SISTERS OF MERCY, in concert with Danielle Dax; at Kingsbury Hall, the University of Utah; April 11; one show only.
Add another location to that list of Utah places showing signs of unusual atmospheric conditions Wednesday night - the University of Utah's Kingsbury Hall.Weather conditions at Kingsbury Hall, April 10, 1991: 80 degrees Fahrenheit, with fog; visibility 20 feet.
There was a good reason for those conditions, mostly caused by an overly active fog machine and crowding: an engagement with the five-piece Sisters of Mercy, Europe's foremost practitioners of gloom-rock.
Originally starting as a glam-metal band in the early '80s, the band has since trodden in the path of such doom-and-gloom originals as Bauhaus. The Sisters have risen to the tops in their field, especially since former Bauhaus frontman Peter Murphy has evidently mixed pop into his repertoire and his former bandmates are now the buzzsaw-guitar band Love and Rockets.
However, the respective talents of the band may also have something to do with their ascent as royal doomsayers. Andrew Eldritch's vocals, a booming mix of Peter Murphy's baritone with the spaciness of David Bowie, are among the most haunting in post-modern rock. Add in the superbly skilled guitar works of Tim Bricheno and Andreas Bruhn, as well as Maggie Reilly's appropriately atmospheric keyboards, and you've got an unbeatable combination.
Live, the band cooks even more, especially with the addition of veteran bassist Tony James (Generation X and Sigue Sigue Sputnik), who oddly never hogged the stage as he used to with his other bands.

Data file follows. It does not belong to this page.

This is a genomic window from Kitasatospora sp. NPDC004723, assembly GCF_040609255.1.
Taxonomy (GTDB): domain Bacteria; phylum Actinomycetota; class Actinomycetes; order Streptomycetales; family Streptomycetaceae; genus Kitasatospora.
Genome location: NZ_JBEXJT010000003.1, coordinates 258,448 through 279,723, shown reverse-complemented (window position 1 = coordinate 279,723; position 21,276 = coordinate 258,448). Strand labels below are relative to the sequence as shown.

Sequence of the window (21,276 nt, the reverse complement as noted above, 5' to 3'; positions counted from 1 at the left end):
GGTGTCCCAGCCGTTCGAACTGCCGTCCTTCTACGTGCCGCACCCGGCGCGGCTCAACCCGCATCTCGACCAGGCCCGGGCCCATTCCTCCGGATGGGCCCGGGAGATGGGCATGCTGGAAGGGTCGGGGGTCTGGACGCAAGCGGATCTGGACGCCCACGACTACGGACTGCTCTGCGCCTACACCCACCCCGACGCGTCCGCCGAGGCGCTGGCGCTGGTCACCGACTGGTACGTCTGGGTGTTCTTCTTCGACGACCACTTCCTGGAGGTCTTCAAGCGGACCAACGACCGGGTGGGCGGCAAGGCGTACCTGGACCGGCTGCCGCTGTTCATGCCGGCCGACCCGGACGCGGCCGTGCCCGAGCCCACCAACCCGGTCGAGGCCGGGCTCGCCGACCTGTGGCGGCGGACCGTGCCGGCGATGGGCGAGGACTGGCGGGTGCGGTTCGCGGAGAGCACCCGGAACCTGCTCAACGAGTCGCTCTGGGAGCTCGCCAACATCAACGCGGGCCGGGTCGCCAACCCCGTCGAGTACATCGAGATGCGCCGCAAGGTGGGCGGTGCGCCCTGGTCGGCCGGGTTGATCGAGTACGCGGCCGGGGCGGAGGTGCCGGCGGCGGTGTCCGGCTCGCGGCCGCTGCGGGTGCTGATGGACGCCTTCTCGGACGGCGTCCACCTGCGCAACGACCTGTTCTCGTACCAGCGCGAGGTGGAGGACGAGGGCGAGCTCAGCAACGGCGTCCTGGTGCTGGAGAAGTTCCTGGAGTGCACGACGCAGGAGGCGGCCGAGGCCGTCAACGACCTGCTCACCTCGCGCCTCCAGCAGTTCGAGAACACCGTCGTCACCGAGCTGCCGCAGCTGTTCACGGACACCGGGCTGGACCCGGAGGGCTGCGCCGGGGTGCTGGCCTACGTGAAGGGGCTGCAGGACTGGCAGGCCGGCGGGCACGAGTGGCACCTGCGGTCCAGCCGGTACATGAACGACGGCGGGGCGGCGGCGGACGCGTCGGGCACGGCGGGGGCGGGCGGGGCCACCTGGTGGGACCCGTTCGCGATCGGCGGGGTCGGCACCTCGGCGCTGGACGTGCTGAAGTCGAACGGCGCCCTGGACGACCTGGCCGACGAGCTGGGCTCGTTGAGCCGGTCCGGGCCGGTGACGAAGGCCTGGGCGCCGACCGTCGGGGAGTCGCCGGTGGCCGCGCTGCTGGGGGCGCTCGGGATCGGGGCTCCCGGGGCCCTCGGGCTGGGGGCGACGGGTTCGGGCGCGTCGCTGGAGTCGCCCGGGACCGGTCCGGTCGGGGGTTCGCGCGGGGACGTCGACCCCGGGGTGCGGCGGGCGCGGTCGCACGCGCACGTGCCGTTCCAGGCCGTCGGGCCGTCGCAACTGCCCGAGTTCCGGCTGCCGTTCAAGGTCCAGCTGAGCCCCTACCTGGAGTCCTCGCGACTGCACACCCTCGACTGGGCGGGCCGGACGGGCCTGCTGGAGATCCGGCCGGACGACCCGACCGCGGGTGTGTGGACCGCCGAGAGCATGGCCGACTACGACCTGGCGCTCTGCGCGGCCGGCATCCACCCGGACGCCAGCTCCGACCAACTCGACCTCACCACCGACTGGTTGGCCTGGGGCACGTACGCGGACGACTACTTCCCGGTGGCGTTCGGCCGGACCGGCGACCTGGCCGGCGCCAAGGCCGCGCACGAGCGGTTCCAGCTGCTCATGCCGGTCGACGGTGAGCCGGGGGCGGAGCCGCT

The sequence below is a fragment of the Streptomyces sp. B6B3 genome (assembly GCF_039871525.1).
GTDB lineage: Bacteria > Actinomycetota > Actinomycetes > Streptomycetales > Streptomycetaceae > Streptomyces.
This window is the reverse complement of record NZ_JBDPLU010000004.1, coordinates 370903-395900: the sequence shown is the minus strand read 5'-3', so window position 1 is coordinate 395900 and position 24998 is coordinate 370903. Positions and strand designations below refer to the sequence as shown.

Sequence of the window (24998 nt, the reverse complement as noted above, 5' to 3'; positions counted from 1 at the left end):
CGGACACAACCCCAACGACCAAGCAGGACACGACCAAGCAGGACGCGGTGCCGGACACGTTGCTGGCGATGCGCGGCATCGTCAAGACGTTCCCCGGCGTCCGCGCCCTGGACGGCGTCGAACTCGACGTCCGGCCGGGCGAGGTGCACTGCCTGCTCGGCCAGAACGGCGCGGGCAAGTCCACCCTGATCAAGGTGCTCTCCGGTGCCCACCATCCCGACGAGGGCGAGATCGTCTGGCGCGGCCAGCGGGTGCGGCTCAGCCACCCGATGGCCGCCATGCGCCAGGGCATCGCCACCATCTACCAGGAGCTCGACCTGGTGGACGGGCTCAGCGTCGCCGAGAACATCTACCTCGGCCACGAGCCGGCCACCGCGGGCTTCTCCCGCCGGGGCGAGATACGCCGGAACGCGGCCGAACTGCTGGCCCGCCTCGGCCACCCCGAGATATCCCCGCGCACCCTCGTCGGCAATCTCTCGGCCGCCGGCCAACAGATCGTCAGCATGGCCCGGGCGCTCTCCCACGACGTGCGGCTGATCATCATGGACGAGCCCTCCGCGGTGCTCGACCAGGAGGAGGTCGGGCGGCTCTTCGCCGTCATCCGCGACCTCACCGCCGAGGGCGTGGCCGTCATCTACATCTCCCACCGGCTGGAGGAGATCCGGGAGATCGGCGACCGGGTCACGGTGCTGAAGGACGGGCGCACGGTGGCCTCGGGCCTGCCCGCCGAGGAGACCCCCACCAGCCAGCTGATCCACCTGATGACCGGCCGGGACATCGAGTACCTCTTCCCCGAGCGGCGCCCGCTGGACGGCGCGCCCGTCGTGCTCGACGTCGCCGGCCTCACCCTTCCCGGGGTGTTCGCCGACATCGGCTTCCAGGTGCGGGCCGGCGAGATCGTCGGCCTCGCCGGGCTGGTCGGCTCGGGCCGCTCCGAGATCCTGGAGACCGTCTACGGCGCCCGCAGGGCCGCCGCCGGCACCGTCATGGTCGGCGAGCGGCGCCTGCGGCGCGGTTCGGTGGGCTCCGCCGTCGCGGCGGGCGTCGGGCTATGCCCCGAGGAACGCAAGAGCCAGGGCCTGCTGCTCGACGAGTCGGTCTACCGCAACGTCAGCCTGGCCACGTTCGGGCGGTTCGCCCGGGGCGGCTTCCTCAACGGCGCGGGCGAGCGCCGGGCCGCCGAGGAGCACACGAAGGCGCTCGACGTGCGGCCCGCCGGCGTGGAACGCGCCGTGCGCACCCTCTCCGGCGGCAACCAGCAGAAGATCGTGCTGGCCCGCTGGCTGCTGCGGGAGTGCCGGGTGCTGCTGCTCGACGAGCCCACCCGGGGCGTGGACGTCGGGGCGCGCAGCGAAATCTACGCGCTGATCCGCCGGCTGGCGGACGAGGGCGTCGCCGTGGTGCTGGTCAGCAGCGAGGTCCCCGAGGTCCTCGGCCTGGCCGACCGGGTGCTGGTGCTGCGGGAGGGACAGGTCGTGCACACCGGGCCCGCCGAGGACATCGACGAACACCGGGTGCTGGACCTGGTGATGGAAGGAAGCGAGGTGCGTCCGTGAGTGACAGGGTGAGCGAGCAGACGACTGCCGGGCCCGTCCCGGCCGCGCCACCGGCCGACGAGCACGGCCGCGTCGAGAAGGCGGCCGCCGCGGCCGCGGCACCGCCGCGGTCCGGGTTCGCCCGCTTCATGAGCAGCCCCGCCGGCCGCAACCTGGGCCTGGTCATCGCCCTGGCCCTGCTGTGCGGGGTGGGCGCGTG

Instead, the band relied heavily on the surprisingly meek-looking Eldritch's stage persona and presence to punch home its gloomy numbers.
In a set with oldies (such as the superb title track from the band's "Dominion" release) alongside newer material, the particular standout may be the title number of the band's newest release, "Vision Thing."
Amongst shrieking guitar lines, and the surprisingly effective drum tracks from Doktor Avalance - a drum synth program - Eldritch boomed out effectively pessimistic lines such as "What do we need to make our world come alive?/What does it take to make us sing while we're waiting for the next one to arrive?/One million points of light, one billion-dollar vision thing."
On the down side, though security at the show was tight, it was a bit tighter than you might prefer. For example, guards patrolled the aisles making sure no one stepped even an inch out into the rows.
On the plus side, it was nice to see a crowd give an opening act a positive reaction like the one Danielle Dax got. Though Dax, who looks like a cross between Jane Fonda in "Barbarella" and the B-52s' Kate Pierson, and her band were hampered a bit by some throat problems, they gave it their best - such as on her psychedelic cover of the Beatles' "Tomorrow Never Knows."
Much like the Sisters, Dax's set contained such shimmering poppy oldies as "Big Hollow Man" and swell newer material like the anti-drug ode "King Crack," both of which showcased the talents of guitarist David Knight and keyboardist/violinist Kat Evans.
Maybe the uncharitable older listeners at March's Neil Young show (who roundly dismissed the very experienced and talented Sonic Youth) can learn something from the younger concertgoers after all - patience and an open mind.